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GM Faces Class Action Lawsuit Over Water Contamination In Michigan

A class action lawsuit has been filed against General Motors on behalf of Michigan residents, alleging that one of the company’s facilities has been contaminating the groundwater supplies around Milford, Michigan for nearly a century. 

Local residents Terry Moore, Ellen Moore, David O’Nions, Diane O’Nions, Joellen Pisarczyk, and Marvin Pisarczyk filed the complaint (PDF) in Livingston County Circuit Court on November 30, seeking class action status for others similarly affected.

According to allegations raised in the water contamination lawsuit, GM has known for years that activities at its Milford Proving Grounds (MPG) was contaminating groundwater, but failed to warn residents or take action to address the problem.

The proving grounds were first opened in 1925 by General Motors Corporation, GM’s predecessor company, and covers more than 100 miles of roadway, with more than 115 buildings. The lawsuit indicates that those structures contain a number of salt storage buildings, a wastewater treatment plant, landfills and hundreds of storage tanks that contained a number of petroleum products, sodium chloride and other hazardous materials from fuel, oil, antifreeze, transmission fluid, road deicers and other substances.

“Defendant and GMC released hundreds of thousands of tons of salt at the MPG over the last several decades, leading to extremely high concentrations of sodium and chloride in surface and groundwater at the MPG,” the lawsuit states. “The Releases migrated from the MPG into groundwater beneath Plaintiffs’ property, causing extremely high concentrations of sodium and chloride in water used by Plaintiffs.”

The lawsuit claims that GM knew about the contamination at least as early as 1985, following an independent water supply study commissioned by the company. The study found a number of sites where runoff from the proving ground was making its way into a number of nearby local lakes and then into the groundwater.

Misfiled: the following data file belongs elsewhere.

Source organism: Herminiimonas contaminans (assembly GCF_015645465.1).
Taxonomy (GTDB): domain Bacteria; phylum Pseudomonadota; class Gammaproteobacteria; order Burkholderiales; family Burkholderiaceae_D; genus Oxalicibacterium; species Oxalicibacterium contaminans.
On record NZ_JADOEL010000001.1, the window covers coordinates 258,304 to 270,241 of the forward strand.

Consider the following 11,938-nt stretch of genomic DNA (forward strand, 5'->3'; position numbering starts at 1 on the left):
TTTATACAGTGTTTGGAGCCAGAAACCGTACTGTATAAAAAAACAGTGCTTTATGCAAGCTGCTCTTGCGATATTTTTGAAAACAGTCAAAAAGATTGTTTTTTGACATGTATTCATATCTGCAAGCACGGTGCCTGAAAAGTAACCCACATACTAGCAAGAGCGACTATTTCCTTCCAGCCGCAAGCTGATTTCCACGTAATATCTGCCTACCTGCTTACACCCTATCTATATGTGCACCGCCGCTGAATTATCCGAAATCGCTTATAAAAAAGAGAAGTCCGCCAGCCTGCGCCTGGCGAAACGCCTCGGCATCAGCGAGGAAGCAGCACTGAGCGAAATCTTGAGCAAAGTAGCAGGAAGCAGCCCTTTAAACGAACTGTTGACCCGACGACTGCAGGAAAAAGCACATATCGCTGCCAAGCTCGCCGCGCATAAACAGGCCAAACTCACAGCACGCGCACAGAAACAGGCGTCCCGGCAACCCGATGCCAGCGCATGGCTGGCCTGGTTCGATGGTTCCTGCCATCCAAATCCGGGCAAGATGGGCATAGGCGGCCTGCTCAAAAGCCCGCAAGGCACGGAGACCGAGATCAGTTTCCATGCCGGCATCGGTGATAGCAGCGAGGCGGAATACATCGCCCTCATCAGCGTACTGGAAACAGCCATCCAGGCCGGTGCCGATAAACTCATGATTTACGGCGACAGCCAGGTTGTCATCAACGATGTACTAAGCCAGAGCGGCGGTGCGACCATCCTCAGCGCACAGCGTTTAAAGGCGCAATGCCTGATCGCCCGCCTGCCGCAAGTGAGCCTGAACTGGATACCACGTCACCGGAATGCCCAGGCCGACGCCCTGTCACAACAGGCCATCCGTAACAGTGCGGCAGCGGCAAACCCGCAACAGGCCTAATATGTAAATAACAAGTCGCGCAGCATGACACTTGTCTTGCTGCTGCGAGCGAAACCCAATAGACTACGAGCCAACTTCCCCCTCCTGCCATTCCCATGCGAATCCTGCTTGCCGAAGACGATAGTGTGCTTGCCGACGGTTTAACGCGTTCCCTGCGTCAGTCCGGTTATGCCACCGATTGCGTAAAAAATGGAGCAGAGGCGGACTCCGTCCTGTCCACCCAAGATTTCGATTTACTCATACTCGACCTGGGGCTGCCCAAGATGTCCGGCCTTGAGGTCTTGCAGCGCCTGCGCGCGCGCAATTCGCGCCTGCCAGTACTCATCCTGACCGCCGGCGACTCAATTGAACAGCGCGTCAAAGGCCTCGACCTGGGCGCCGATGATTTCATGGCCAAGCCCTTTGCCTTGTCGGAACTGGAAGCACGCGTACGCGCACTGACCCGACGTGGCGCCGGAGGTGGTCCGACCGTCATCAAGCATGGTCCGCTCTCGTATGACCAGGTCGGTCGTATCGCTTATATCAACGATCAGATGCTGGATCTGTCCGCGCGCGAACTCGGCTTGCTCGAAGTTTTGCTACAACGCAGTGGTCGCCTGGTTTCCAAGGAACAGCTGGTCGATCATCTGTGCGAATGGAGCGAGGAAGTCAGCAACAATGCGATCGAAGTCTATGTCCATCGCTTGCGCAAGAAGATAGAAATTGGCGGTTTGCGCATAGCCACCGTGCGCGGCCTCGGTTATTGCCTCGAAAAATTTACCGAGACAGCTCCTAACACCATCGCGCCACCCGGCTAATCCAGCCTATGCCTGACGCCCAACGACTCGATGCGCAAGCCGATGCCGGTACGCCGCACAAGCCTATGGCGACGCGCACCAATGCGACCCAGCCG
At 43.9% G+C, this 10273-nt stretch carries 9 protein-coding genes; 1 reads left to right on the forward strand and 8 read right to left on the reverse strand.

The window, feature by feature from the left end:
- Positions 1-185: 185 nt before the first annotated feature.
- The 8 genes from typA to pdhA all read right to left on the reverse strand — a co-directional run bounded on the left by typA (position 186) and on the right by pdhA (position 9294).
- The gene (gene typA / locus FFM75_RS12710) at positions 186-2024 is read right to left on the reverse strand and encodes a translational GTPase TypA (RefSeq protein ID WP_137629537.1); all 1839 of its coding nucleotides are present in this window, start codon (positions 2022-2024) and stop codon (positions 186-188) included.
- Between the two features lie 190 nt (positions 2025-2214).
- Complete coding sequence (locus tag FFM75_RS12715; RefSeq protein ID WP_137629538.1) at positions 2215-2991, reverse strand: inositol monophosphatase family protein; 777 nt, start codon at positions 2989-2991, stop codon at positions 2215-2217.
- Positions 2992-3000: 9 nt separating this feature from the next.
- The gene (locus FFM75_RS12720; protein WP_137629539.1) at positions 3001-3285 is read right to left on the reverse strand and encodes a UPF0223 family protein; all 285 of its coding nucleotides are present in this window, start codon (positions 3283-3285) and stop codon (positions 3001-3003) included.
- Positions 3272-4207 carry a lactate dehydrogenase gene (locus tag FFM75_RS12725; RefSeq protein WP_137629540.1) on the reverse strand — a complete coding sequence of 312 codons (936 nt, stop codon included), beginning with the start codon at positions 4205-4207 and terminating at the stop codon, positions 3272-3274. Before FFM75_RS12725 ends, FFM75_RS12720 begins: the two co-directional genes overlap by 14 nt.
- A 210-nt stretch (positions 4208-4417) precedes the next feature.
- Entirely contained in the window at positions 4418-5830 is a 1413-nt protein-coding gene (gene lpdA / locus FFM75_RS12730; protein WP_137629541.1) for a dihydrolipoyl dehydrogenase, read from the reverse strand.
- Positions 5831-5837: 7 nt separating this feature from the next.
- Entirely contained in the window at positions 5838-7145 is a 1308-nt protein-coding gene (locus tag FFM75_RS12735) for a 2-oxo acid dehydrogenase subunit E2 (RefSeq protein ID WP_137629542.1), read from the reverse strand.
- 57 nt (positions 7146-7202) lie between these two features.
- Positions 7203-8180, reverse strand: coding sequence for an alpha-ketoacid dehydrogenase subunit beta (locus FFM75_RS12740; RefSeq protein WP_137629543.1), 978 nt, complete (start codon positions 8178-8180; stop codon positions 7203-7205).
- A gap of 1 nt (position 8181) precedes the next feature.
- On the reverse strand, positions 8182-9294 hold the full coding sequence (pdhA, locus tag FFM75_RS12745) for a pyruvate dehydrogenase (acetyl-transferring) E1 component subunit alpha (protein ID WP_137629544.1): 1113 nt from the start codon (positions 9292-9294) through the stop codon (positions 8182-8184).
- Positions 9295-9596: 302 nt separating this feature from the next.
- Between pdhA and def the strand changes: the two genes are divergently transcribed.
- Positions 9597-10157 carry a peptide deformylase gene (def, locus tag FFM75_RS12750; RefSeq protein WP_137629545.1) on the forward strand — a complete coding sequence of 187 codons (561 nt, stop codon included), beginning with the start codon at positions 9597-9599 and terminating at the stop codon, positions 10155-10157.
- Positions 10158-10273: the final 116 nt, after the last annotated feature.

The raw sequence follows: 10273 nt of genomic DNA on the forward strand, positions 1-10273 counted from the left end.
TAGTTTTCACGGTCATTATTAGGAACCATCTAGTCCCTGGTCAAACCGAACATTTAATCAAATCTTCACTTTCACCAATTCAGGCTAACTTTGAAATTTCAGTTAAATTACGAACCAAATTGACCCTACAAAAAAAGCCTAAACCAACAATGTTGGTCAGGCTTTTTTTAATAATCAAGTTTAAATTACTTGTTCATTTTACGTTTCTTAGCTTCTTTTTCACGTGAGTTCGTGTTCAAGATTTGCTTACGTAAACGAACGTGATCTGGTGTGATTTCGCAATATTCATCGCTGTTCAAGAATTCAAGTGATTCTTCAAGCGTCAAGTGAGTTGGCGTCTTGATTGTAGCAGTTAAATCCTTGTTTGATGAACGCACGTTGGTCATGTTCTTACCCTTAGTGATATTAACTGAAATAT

The study went as far as to identify the possible sources of the contamination; including road salt used to control ice on the roads, calcium chloride used for dust control, and water softeners used in wastewater generated at the facilities. It also noted that some of the salt could come from geologic deposits. However, the study concluded that road salt appeared to be the major source of chloride.

The lawsuit notes that while GM failed to alert regulatory authorities or local residents of the contamination, it discontinued using its own wells following the report.

The GM water contamination was not discovered by the public until the Michigan Department of Environmental Quality (MDEQ) conducted its own investigation in 1997, after a developer found high levels of chlorides in the groundwater while drilling wells for a number of homes being built nearby.

The lawsuit claims that GM hired a firm to refute the MDEQ’s findings, despite being alerted of similar findings in its own study years earlier. However, MDEQ designated the facility as contaminated in September 2000. GM sued the state agency in an effort to have sodium and chloride declared not hazardous substances under state law. In a settlement agreement, GM withdrew the lawsuit and agreed to work to lower contamination levels in exchange for MDEQ rescinding its contaminated site declaration.

However, by 2007, the automaker had failed to lower levels of sodium and chloride in the groundwater at the site by any statistically significant amount. The lawsuit claims that GM only stopped denying that it was the source of the contamination in October 2014 after the original GMC filed bankruptcy and was reorganized as GM.

The class action lawsuit presents claims of violation of environmental laws, fraud, negligence, trespass, private nuisance, and public nuisance. It seeks compensation for property damages, and calls for the company to pay for cleanup costs for the site, reimbursement for activities taken by plaintiffs to address the water contamination, and seeks a permanent injunction to prevent GM from continuing to further contaminate the local water supply.

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